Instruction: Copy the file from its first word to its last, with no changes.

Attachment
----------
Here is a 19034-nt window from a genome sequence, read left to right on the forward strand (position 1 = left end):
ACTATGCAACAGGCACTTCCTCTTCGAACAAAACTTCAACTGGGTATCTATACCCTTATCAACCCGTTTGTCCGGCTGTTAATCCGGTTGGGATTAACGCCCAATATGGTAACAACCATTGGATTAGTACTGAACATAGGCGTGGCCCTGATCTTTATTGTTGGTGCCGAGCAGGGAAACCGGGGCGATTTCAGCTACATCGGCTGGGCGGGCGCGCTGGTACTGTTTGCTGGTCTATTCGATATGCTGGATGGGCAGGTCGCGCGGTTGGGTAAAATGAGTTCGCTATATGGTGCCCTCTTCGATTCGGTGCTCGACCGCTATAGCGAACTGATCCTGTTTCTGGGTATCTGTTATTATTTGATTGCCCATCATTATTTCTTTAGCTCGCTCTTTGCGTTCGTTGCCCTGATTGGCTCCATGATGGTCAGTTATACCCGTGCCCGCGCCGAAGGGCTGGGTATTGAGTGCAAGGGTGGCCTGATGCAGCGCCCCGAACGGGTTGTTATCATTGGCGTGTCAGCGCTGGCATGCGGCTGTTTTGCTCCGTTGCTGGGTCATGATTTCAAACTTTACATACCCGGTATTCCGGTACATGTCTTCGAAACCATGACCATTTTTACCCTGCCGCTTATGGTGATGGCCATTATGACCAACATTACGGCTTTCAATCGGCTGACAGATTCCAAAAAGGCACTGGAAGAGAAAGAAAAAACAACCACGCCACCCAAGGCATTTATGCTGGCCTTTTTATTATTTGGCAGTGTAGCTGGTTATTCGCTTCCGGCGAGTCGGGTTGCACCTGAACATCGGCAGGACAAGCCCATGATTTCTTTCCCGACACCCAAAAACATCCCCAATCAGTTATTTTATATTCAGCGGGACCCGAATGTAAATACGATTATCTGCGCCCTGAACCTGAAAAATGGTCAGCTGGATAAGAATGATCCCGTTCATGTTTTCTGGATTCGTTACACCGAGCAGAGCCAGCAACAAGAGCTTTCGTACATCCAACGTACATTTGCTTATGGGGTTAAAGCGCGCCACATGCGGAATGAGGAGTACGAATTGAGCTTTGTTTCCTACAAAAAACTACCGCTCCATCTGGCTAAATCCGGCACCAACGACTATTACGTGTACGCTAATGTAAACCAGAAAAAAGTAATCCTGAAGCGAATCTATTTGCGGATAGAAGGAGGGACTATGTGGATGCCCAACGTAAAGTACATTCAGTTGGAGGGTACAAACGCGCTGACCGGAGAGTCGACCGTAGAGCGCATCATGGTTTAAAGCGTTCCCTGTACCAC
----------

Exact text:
Here is a 19034-nt window from a genome sequence, read left to right on the forward strand (position 1 = left end):
ACTATGCAACAGGCACTTCCTCTTCGAACAAAACTTCAACTGGGTATCTATACCCTTATCAACCCGTTTGTCCGGCTGTTAATCCGGTTGGGATTAACGCCCAATATGGTAACAACCATTGGATTAGTACTGAACATAGGCGTGGCCCTGATCTTTATTGTTGGTGCCGAGCAGGGAAACCGGGGCGATTTCAGCTACATCGGCTGGGCGGGCGCGCTGGTACTGTTTGCTGGTCTATTCGATATGCTGGATGGGCAGGTCGCGCGGTTGGGTAAAATGAGTTCGCTATATGGTGCCCTCTTCGATTCGGTGCTCGACCGCTATAGCGAACTGATCCTGTTTCTGGGTATCTGTTATTATTTGATTGCCCATCATTATTTCTTTAGCTCGCTCTTTGCGTTCGTTGCCCTGATTGGCTCCATGATGGTCAGTTATACCCGTGCCCGCGCCGAAGGGCTGGGTATTGAGTGCAAGGGTGGCCTGATGCAGCGCCCCGAACGGGTTGTTATCATTGGCGTGTCAGCGCTGGCATGCGGCTGTTTTGCTCCGTTGCTGGGTCATGATTTCAAACTTTACATACCCGGTATTCCGGTACATGTCTTCGAAACCATGACCATTTTTACCCTGCCGCTTATGGTGATGGCCATTATGACCAACATTACGGCTTTCAATCGGCTGACAGATTCCAAAAAGGCACTGGAAGAGAAAGAAAAAACAACCACGCCACCCAAGGCATTTATGCTGGCCTTTTTATTATTTGGCAGTGTAGCTGGTTATTCGCTTCCGGCGAGTCGGGTTGCACCTGAACATCGGCAGGACAAGCCCATGATTTCTTTCCCGACACCCAAAAACATCCCCAATCAGTTATTTTATATTCAGCGGGACCCGAATGTAAATACGATTATCTGCGCCCTGAACCTGAAAAATGGTCAGCTGGATAAGAATGATCCCGTTCATGTTTTCTGGATTCGTTACACCGAGCAGAGCCAGCAACAAGAGCTTTCGTACATCCAACGTACATTTGCTTATGGGGTTAAAGCGCGCCACATGCGGAATGAGGAGTACGAATTGAGCTTTGTTTCCTACAAAAAACTACCGCTCCATCTGGCTAAATCCGGCACCAACGACTATTACGTGTACGCTAATGTAAACCAGAAAAAAGTAATCCTGAAGCGAATCTATTTGCGGATAGAAGGAGGGACTATGTGGATGCCCAACGTAAAGTACATTCAGTTGGAGGGTACAAACGCGCTGACCGGAGAGTCGACCGTAGAGCGCATCATGGTTTAAAGCGTTCCCTGTACCAC